Sea kayaks are also outfitted with retractable skags and rudders. A skag is a blade-like device that lowers from the stern of the boat to improve its tracking. This makes the kayak less maneuverable, but can be very helpful in keeping you going straight while crossing a large body of water. Rudders look similar to skags and are controlled by ropes attached to the foot pedals. Pressing the rudder to one side helps turn the boat without using the paddle; the paddler can keep a consistent rhythm for forward motion, while using their feet to control the direction of the boat. Lake kayaks are usually not outfitted with nearly as much gear, limited instead to recreational accouterments, like fishing rod holders.

 
Which One is Right for Me?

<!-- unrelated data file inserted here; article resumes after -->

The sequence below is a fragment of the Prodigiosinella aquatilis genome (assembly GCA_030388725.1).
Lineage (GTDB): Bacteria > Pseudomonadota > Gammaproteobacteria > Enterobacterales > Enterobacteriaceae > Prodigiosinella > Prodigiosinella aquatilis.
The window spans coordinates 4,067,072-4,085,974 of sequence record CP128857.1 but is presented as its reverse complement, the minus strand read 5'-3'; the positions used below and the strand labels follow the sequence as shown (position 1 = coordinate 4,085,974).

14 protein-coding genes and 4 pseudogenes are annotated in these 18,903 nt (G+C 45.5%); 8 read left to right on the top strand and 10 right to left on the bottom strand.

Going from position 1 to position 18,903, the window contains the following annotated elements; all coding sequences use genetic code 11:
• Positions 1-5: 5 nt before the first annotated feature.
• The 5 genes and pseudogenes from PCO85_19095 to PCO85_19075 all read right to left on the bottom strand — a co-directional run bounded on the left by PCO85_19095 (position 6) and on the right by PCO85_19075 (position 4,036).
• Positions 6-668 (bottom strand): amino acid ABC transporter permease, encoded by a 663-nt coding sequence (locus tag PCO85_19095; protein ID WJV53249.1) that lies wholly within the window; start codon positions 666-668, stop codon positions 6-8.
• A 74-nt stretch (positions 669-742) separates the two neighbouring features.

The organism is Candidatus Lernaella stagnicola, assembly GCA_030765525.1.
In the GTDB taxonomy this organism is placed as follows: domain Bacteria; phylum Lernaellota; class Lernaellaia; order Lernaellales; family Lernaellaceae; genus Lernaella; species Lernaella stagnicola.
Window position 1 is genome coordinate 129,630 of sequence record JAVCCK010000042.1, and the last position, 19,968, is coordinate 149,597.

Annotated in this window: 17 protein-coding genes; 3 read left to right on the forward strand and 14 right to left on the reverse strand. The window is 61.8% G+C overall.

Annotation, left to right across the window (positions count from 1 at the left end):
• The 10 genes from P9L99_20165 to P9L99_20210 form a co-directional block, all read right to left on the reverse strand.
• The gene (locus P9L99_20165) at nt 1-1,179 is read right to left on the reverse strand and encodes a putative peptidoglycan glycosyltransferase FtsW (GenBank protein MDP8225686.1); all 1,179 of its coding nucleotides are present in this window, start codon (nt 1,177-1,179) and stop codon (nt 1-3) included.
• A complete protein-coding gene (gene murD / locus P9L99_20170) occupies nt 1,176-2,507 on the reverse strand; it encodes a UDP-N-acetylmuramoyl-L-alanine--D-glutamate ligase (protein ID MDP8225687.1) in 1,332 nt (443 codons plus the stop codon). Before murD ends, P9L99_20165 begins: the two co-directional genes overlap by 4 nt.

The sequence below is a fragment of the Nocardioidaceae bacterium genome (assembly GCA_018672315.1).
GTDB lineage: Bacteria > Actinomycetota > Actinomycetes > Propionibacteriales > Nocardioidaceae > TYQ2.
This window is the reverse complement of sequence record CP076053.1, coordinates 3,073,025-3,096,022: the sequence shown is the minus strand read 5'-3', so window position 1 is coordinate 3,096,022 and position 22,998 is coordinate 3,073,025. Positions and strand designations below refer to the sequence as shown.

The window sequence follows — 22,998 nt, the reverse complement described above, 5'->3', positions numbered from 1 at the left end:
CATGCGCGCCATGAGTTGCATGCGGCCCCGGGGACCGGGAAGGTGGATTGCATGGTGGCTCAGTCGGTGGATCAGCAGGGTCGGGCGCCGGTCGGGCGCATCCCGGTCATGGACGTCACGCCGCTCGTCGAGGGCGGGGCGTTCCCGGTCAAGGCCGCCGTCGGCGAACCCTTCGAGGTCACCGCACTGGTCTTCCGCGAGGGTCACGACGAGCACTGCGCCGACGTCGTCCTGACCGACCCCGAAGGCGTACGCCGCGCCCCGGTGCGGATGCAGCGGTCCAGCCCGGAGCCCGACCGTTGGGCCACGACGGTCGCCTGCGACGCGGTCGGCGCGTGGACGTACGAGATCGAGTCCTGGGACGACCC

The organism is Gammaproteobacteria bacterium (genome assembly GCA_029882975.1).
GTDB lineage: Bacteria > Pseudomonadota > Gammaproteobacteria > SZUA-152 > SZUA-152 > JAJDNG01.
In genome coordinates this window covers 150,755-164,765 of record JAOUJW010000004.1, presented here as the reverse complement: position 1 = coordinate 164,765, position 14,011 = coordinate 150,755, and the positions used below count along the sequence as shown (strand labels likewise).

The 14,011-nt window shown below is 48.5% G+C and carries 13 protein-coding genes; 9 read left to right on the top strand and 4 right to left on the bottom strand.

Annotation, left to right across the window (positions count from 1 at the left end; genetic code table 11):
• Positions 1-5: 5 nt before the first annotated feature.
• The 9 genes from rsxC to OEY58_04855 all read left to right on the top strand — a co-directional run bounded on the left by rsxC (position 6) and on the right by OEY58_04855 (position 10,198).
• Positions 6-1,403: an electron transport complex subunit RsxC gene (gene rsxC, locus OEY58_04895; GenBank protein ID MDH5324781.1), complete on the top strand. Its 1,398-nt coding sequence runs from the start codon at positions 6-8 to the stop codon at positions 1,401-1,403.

The answer is to this question fairly simple: do you think you’ll be spending more time in the ocean or on rivers and lakes? If it’s the former, you need a sea kayak. Lake kayaks are not safe to use in the open ocean, while sea kayaks can be used, though not as efficiently, in rivers and lakes.
 
You should always buy the kayak that will keep you safe in the most dangerous conditions you intend to paddle, and accept that it won’t be the ideal boat in some other places. If there’s going to be a lot of cross over in your paddling environments, a good option is to purchase a shorter sea kayak and just know that it won’t be as fast or track as well as a longer one when used in the ocean.


About the author

Ian Waterman

Ian Waterman Here, my true passions in life are all things water related like kayaking, fishing and most water sports. I love being outdoors and trying new things. Some of my fondest memories are camping as a small boy and fishing with my family